1. #1
    Hi Guys
    Just got an email from the instructables website and thought i would share, gears made easy using Fusion 360.
    http://www.instructables.com/id/The-...m_medium=email
    Regards
    Mike

  2. #2
    Just share a link to the McMaster Carr website which supplies the solid models of the gears they sell which this guy simply downloads then modifies, those with something to hold their ears apart can figure the rest in the CAD package of their choice.

    It might just be me but I've generally started to ignore "Instructables" links in emails or search results because simply posting on there seems to require a total inability to get to the point, thanks for the reminder that this is still the case ;-)

    - Nick
    You think that's too expensive? You're not a Model Engineer are you? :D

  3. The Following User Says Thank You to magicniner For This Useful Post:


  4. #3
    Initially I wonder whether the download file is the "design" or just a "representation" of the gear in question. i.e. is the tooth surface simply part of an arc that is "close" to the involute surface? Also with low tooth numbers, there is a natural undercutting in the tooth root. Is this correctly reflected? If not, there will be a tip/root interference and a "clunky-ness".

    Mind you, from the roughness of the surface of 3d printed parts that I've seen, the above is irrelevant!

    Two pinches of salt from me.

    I'de just buy the McMaster version (or similar)

    -Martin

  5. #4
    To be fair though, that method does seem somewhat normal for a large proportion of the 3D printing gang and at the end of the day they think they've done a great job.
    Last edited by EddyCurrent; 26-07-2017 at 11:07 AM.
    Spelling mistakes are not intentional, I only seem to see them some time after I've posted

  6. #5
    Quote Originally Posted by EddyCurrent View Post
    To be fair though, that method does seem somewhat normal for a large proportion of the 3D printing gang and at the end of the day they think they've done a great job.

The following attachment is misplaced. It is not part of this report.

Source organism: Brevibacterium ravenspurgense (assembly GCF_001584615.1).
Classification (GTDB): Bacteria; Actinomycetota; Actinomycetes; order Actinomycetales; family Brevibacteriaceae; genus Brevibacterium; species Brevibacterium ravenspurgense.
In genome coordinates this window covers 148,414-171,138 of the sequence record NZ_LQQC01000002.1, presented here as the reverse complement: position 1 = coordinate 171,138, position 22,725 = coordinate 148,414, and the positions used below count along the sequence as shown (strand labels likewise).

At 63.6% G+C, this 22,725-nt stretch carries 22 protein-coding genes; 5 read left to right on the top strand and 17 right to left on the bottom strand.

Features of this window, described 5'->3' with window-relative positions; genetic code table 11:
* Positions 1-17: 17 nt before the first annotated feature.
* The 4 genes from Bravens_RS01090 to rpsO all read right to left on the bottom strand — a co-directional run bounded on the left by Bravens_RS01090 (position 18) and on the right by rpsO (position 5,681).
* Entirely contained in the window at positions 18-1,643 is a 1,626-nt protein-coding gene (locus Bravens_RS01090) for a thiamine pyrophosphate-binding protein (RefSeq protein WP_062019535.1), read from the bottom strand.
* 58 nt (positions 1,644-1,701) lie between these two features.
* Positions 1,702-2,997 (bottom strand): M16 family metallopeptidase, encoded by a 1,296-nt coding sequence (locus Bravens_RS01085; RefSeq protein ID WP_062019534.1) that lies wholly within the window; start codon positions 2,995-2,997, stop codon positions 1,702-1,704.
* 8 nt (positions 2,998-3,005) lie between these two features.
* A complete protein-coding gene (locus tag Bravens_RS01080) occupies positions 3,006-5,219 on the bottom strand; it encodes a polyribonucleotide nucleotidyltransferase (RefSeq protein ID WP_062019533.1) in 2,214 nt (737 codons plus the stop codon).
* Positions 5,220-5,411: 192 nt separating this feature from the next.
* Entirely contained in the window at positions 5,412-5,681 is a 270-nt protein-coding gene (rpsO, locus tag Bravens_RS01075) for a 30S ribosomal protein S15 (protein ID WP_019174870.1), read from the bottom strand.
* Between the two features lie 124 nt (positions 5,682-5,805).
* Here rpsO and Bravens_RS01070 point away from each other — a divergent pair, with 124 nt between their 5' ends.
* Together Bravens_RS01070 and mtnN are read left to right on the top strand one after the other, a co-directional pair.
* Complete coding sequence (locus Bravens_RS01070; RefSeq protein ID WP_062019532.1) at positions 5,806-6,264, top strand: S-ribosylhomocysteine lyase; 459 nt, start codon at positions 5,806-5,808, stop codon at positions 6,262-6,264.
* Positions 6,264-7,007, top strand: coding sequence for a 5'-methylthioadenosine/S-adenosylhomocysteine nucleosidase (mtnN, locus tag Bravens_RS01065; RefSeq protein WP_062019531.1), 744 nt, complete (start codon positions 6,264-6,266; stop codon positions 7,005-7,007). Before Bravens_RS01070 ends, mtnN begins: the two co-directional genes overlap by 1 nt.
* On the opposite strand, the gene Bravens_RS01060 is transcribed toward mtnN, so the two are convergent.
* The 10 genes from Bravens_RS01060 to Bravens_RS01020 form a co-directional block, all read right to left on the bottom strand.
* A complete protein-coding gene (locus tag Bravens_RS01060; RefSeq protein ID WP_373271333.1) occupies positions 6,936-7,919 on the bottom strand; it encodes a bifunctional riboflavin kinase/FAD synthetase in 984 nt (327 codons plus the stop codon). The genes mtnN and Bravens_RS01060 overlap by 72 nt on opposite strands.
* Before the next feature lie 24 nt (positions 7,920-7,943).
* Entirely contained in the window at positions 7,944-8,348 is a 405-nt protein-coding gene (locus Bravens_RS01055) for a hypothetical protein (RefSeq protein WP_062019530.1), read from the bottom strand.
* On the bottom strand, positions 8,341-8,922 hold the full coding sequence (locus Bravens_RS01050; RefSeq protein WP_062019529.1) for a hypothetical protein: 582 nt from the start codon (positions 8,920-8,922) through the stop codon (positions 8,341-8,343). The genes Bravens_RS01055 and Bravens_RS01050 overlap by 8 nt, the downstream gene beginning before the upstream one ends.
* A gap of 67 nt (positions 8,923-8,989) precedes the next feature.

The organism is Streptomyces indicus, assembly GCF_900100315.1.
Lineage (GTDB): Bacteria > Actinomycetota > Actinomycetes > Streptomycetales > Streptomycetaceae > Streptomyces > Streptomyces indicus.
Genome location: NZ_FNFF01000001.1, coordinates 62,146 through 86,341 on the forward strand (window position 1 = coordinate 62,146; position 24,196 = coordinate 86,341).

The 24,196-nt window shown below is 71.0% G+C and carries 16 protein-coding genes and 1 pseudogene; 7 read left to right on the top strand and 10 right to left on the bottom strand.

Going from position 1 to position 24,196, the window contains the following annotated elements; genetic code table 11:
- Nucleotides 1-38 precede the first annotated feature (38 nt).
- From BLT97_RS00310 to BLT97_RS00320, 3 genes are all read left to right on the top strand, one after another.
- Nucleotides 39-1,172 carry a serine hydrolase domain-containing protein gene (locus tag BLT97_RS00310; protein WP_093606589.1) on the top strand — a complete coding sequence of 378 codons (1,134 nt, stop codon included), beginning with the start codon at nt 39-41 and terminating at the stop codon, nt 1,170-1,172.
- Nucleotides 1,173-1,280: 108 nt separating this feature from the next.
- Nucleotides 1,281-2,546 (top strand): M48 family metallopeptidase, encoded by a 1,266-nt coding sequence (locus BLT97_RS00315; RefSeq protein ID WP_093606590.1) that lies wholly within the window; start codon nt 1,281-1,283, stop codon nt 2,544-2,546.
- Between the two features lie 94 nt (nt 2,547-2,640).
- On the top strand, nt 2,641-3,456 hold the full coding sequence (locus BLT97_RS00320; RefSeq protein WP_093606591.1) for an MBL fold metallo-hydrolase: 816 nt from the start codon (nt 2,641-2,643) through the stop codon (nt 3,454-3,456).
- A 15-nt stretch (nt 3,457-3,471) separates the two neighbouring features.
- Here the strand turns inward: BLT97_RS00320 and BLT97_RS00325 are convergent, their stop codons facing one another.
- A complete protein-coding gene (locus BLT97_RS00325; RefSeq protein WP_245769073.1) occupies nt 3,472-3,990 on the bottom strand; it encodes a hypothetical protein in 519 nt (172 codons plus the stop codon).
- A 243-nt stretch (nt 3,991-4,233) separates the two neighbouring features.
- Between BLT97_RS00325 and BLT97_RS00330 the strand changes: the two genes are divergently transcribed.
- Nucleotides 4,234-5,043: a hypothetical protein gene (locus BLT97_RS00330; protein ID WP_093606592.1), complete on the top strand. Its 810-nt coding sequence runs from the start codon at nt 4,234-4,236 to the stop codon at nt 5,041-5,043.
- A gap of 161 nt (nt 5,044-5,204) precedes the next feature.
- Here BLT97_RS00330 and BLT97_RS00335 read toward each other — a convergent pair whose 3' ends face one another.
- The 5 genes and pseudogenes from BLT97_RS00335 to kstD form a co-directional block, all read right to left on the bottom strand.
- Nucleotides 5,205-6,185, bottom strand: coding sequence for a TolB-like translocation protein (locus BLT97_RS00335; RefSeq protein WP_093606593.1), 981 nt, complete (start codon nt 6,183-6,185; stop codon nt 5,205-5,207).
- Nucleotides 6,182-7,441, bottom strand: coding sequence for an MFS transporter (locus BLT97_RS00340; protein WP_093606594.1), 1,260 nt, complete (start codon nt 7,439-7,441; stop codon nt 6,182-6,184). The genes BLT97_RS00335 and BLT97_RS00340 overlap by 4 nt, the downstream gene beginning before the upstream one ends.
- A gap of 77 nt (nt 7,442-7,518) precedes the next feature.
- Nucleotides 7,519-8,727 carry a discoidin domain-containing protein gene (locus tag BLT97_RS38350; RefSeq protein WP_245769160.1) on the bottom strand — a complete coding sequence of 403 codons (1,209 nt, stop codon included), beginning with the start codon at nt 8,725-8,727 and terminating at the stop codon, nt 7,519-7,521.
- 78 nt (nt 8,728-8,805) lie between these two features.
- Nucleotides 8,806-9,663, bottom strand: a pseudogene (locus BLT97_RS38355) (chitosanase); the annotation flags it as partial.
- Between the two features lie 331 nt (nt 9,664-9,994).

Thanks for that Eddy(and welcome back to the forum)
    That was my intended target, there are a lot of professionals on the forum that are fully upto speed on all that Fusion is capable of, but as i am a novice i thought it might have been of some use for people like myself.
    Last edited by mekanik; 26-07-2017 at 12:47 PM.

  7. #6
    Hi Mekanik

    A useful idea. Another is here:

    https://www.youtube.com/watch?v=KbhS...ature=youtu.be

    In this one the presenter details the McMaster method but continues to outline a plugin for Fusion 360 that allows the creation of the tooth surfaces within the CAD process.

    If anyone decides to check it out, the McMaster parts list DOES have the diametral pitch on the list. It is called "pitch". But, the McMaster listings only has imperial "DP" gears not metric "module" gears (although DP and metric can be mixed if you can get your head around the maths & formulae). Note also that 14.1/2 pressure angle gears went out with the ark..........20 degrees is the norm now.

    I posted a reply a couple of hours ago that vanished! (must have pressed the wrong button) in which I poured a little cold water on the idea of using this method as the design for a 3d printed gear. To me, the tooth surfaces look as though they could be parts of an arc rather than an involute curve, or even a series of arcs that follow an involute within an acceptable error boundary. Also the root shape and clearance looks a little iffy! Mind you, compared to the general surface finish of a 3d printed part, the above pales into insignificance!

    The above is fine for providing a visualisation of a gear drive in a solid model. It's also fine if conventional gear cutting methods are used (assuming that the tip diameter and centre distance are correct in CAD). If 3d printing is to be used, I would advise the checking of some of the major proportions that McMaster or Fusion comes up with (tip dia, root dia, root fillet radius etc).

    I'll help with formulae and guidance if needed.

    -Martin

  8. #7
    Hi Martin
    Thanks for your post, sheds more light on the subject.
    I am more of a lurker on the forum, i don't have a CNC machine or 3d Printer but thought my post might have been usefull to others, I wouldn't contemplate using a printed gear myself, and fortunately i can machine a reasonably accurate gear from solid.

  9. #8
    Quote Originally Posted by EddyCurrent View Post
    To be fair though, that method does seem somewhat normal for a large proportion of the 3D printing gang and at the end of the day they think they've done a great job.
    I used to download objects from thingiverse, many designs are flawed (for example - an articulated dinosaur the grandchildren wanted had two pairs of left legs !) I messaged the guy that posted the object file and his response was 'Duurrr'.

    Cheers,

    Rob
    Albert Einstein may have been a genius, but his brother Frank, was a monster

    Sent from my clunky old Windows 7 Machine

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